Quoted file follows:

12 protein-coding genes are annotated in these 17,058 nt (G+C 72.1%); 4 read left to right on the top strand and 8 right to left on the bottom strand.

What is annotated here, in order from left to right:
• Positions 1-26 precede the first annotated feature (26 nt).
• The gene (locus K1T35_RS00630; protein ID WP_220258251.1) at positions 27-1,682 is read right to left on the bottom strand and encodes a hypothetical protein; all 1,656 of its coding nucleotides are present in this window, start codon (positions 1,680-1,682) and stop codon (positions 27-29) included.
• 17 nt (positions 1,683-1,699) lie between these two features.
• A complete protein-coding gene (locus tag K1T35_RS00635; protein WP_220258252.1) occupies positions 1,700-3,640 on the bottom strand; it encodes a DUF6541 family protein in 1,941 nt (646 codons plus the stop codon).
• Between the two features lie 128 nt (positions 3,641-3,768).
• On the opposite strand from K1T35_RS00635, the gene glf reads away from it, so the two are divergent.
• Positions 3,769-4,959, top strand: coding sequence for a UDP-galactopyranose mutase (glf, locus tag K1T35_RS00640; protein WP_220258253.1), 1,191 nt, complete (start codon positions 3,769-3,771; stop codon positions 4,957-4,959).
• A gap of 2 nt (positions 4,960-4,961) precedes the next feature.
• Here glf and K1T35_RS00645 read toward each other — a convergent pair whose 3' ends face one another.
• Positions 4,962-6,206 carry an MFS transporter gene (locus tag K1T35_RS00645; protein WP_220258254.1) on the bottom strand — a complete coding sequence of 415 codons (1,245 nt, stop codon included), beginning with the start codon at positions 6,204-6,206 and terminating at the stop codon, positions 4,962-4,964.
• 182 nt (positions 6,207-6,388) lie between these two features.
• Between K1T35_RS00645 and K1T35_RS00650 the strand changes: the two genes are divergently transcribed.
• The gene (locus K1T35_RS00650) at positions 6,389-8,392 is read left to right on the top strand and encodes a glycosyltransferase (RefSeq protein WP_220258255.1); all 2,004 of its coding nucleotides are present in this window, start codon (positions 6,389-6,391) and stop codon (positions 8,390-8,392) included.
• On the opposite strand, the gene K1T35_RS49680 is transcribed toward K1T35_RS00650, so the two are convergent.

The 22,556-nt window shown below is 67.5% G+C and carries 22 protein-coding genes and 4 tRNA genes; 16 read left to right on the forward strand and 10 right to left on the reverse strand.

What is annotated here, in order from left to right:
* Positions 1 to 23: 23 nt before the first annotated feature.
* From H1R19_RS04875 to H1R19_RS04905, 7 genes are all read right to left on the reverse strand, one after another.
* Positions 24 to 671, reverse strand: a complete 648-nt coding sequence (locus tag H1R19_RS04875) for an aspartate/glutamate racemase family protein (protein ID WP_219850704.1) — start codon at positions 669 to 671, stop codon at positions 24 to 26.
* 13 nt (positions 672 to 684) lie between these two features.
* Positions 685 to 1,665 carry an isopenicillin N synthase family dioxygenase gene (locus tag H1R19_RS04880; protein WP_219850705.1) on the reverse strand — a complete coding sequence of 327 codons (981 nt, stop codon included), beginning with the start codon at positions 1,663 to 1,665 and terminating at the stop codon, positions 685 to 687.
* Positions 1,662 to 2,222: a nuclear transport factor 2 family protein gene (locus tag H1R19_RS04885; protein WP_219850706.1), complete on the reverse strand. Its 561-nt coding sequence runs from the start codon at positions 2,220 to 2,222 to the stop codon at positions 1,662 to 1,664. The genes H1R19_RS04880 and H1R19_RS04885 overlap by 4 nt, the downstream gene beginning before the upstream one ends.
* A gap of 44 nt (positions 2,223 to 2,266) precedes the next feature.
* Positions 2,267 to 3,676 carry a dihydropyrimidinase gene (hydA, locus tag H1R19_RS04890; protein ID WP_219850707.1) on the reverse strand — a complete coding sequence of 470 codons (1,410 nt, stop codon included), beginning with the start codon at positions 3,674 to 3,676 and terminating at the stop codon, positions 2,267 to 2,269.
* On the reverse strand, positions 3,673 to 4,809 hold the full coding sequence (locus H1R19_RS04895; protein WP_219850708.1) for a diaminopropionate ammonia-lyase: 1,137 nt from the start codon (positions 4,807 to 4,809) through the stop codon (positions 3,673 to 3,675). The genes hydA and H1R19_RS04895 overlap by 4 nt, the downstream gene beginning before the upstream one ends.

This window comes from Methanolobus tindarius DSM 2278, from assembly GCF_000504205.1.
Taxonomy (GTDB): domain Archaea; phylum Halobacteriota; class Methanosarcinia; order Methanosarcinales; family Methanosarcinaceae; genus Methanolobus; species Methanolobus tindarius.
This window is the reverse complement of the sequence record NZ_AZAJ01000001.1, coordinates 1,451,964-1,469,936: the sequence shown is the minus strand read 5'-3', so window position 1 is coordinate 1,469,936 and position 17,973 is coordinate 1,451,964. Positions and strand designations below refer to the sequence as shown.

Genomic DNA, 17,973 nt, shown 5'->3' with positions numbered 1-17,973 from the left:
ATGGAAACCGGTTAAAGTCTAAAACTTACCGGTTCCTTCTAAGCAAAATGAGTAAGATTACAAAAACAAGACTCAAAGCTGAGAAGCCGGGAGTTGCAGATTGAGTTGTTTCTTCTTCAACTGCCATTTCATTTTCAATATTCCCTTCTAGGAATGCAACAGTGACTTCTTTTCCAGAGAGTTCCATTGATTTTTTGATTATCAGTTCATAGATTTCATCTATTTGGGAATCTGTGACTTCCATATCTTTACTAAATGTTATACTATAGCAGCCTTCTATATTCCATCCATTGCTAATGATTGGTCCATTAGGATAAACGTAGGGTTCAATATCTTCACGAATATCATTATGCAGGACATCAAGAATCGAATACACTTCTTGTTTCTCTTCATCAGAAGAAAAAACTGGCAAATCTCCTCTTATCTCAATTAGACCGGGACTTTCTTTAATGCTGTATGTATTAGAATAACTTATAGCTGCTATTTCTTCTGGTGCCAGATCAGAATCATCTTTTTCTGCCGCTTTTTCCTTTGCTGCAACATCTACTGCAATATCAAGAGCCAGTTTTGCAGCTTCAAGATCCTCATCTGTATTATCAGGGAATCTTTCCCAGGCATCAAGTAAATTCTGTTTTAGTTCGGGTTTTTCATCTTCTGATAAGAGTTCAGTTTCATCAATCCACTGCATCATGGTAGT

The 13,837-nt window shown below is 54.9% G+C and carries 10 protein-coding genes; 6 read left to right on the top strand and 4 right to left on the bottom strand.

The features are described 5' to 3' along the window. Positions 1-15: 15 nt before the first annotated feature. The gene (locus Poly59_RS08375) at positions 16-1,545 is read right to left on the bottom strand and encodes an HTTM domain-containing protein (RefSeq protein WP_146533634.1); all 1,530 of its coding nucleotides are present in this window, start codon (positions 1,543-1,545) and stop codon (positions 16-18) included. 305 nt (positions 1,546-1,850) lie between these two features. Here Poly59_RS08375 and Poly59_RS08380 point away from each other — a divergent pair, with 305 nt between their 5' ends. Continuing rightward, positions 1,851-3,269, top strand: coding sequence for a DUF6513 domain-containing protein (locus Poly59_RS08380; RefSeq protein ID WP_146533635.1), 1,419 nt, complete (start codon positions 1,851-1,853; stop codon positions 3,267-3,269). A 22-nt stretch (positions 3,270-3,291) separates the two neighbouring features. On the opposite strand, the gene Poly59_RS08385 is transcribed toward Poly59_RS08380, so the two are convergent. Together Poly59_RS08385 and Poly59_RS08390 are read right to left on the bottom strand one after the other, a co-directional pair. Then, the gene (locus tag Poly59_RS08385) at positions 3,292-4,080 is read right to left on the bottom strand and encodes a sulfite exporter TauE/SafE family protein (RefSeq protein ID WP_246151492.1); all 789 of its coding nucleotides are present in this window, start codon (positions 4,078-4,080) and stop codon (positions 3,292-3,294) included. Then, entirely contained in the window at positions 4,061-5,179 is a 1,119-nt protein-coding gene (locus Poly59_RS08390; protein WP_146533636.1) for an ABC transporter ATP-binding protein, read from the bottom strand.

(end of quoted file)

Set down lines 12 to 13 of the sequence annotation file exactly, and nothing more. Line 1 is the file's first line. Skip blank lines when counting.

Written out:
• Positions 4,962-6,206 carry an MFS transporter gene (locus tag K1T35_RS00645; protein WP_220258254.1) on the bottom strand — a complete coding sequence of 415 codons (1,245 nt, stop codon included), beginning with the start codon at positions 6,204-6,206 and terminating at the stop codon, positions 4,962-4,964.
• 182 nt (positions 6,207-6,388) lie between these two features.